Where do we go from here?  The next step is to to consider different shapes!  And to see how they compare to The Cube and The Sphere:

To start, the assumed first shape will be a "cube" whose height is either increased or decreased, presumably by some unknown amount at first, then by different proportions of the quarter-perimeter.  This will provide a format and direction in estimating the effects of height changes on the Area by Volume Shape Factor.

The assumed second shape will be a cylinder where the height is equal to the quarter-perimeter.  This, in effect, will become the substitute for The Cube.  Finally the cylinder's height will be either increased or decreased, by unknown amounts then by proportions of the quarter-perimeter.  This will approximate real balloons that people are likely to build.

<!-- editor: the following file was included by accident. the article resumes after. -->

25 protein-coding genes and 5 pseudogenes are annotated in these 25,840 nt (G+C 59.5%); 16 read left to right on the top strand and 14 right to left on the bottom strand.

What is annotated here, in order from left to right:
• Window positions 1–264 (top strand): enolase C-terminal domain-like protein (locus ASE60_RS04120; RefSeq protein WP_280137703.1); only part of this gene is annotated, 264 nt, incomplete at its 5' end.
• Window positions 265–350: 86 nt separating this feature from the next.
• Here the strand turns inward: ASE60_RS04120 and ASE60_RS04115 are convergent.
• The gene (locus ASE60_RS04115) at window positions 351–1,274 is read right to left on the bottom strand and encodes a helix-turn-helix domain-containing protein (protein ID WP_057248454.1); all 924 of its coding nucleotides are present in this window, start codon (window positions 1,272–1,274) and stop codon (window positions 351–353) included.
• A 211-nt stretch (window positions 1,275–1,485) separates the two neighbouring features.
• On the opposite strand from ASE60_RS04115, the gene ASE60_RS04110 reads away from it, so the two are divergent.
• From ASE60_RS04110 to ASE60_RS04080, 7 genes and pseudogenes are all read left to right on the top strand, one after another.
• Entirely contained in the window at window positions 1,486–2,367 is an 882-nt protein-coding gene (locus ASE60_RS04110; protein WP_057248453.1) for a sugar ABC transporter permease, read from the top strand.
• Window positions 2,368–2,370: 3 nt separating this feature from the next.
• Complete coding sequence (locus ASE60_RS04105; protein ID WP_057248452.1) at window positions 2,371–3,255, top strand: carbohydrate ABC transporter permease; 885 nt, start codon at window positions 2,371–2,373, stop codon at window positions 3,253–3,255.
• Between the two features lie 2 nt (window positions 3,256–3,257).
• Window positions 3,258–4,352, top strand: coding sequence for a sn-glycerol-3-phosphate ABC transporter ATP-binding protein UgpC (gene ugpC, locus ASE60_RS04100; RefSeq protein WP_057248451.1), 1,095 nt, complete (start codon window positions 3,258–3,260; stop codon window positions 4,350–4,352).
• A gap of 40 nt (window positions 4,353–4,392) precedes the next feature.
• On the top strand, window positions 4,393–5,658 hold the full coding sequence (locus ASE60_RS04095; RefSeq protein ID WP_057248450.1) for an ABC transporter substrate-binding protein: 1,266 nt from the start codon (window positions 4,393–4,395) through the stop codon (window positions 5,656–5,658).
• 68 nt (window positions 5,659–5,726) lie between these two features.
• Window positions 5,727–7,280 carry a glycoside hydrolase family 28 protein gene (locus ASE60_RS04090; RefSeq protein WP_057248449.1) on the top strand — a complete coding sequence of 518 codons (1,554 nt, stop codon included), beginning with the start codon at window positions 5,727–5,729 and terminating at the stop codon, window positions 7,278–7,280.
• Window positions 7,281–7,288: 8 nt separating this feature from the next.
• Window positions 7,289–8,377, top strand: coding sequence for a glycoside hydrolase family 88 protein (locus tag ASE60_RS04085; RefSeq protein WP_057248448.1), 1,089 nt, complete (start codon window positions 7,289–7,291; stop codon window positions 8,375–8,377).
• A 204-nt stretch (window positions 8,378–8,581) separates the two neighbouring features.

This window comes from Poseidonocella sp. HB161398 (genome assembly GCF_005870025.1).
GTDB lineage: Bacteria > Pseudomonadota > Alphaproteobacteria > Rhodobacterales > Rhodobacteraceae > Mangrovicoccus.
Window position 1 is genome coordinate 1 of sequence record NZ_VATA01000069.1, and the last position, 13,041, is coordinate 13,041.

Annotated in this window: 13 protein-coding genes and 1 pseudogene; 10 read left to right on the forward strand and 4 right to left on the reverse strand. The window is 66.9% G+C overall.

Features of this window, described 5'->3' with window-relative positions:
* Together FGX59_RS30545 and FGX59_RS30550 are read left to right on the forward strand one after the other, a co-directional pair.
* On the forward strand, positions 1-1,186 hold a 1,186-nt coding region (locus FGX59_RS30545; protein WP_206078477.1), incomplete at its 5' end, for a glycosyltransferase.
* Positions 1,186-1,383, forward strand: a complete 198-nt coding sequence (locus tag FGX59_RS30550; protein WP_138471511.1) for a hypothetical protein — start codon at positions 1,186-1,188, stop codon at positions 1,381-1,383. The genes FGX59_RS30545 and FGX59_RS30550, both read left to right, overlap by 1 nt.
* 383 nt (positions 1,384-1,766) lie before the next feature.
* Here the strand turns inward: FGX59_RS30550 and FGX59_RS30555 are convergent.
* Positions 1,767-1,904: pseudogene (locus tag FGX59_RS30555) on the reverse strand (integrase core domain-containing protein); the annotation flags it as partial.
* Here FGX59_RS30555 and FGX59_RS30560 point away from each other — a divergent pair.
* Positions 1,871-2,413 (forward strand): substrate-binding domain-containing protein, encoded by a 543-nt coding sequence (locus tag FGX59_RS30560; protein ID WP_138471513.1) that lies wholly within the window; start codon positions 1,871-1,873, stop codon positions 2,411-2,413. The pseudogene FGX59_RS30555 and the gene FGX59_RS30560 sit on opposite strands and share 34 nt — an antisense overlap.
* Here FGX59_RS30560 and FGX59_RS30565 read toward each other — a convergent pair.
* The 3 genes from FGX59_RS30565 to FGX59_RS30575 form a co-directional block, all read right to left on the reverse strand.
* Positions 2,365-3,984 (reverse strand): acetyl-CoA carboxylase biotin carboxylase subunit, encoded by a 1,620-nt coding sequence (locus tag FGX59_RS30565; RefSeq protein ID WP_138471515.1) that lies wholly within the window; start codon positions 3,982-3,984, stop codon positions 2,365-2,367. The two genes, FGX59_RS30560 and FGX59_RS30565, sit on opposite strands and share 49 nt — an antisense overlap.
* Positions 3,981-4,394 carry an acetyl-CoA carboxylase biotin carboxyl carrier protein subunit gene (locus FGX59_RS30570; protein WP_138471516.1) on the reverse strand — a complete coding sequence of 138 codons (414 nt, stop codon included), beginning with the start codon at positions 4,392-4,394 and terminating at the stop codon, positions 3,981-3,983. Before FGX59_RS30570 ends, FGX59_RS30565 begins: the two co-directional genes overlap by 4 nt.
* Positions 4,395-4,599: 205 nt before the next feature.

In the meantime you might be wondering why the bottom of the balloon is being considered, when presumably it will be open.  There are two reasons for this.  First is that not having a bottom changes the shapes away from their classic geometric characteristics, which can screw up the formulas for no good reason.  Second is that the balloons will presumably have frames of some type anyway, so including the bottom of the balloon helps make an allowance for frame weight.

Finally the question arises -- What about the Glue? and the Overlap?  But to include allowances for these screws up the equations.  So it is easier to just figure on the paper being a little heavier than calculated, or to get overkill, making the balloon somewhat bigger than you thought it needed to be.  Good luck everyone, with your ballooning projects!!  Bye for now, Overflight.

Stay Tuned For Advanced Calculations on Model hot Air Balloon  Design

www.overflite.com

balloons@overflite.com